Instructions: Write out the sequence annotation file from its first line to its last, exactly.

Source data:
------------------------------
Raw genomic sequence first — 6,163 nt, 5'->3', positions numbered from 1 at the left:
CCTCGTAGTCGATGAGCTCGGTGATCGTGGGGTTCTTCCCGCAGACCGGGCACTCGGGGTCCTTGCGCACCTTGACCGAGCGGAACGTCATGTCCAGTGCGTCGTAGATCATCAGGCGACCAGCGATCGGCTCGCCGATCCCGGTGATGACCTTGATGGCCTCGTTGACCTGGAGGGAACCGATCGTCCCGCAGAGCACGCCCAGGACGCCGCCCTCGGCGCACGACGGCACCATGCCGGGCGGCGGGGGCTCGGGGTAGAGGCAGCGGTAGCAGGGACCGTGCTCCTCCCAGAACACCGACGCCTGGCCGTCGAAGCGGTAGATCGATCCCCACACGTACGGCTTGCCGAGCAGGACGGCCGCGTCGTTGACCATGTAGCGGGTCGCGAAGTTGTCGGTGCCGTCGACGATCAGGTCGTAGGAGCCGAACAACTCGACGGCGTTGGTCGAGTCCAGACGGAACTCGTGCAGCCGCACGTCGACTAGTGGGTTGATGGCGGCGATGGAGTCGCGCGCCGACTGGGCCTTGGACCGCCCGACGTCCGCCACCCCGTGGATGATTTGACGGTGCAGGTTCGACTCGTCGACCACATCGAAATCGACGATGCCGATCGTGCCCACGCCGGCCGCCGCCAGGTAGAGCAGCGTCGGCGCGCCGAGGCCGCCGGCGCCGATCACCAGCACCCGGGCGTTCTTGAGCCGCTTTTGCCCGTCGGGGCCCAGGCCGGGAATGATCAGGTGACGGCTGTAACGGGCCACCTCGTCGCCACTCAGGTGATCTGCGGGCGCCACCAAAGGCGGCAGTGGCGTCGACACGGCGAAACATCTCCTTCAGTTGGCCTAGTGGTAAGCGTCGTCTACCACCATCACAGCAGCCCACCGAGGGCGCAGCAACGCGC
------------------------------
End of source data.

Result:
Raw genomic sequence first — 6,163 nt, 5'->3', positions numbered from 1 at the left:
CCTCGTAGTCGATGAGCTCGGTGATCGTGGGGTTCTTCCCGCAGACCGGGCACTCGGGGTCCTTGCGCACCTTGACCGAGCGGAACGTCATGTCCAGTGCGTCGTAGATCATCAGGCGACCAGCGATCGGCTCGCCGATCCCGGTGATGACCTTGATGGCCTCGTTGACCTGGAGGGAACCGATCGTCCCGCAGAGCACGCCCAGGACGCCGCCCTCGGCGCACGACGGCACCATGCCGGGCGGCGGGGGCTCGGGGTAGAGGCAGCGGTAGCAGGGACCGTGCTCCTCCCAGAACACCGACGCCTGGCCGTCGAAGCGGTAGATCGATCCCCACACGTACGGCTTGCCGAGCAGGACGGCCGCGTCGTTGACCATGTAGCGGGTCGCGAAGTTGTCGGTGCCGTCGACGATCAGGTCGTAGGAGCCGAACAACTCGACGGCGTTGGTCGAGTCCAGACGGAACTCGTGCAGCCGCACGTCGACTAGTGGGTTGATGGCGGCGATGGAGTCGCGCGCCGACTGGGCCTTGGACCGCCCGACGTCCGCCACCCCGTGGATGATTTGACGGTGCAGGTTCGACTCGTCGACCACATCGAAATCGACGATGCCGATCGTGCCCACGCCGGCCGCCGCCAGGTAGAGCAGCGTCGGCGCGCCGAGGCCGCCGGCGCCGATCACCAGCACCCGGGCGTTCTTGAGCCGCTTTTGCCCGTCGGGGCCCAGGCCGGGAATGATCAGGTGACGGCTGTAACGGGCCACCTCGTCGCCACTCAGGTGATCTGCGGGCGCCACCAAAGGCGGCAGTGGCGTCGACACGGCGAAACATCTCCTTCAGTTGGCCTAGTGGTAAGCGTCGTCTACCACCATCACAGCAGCCCACCGAGGGCGCAGCAACGCGC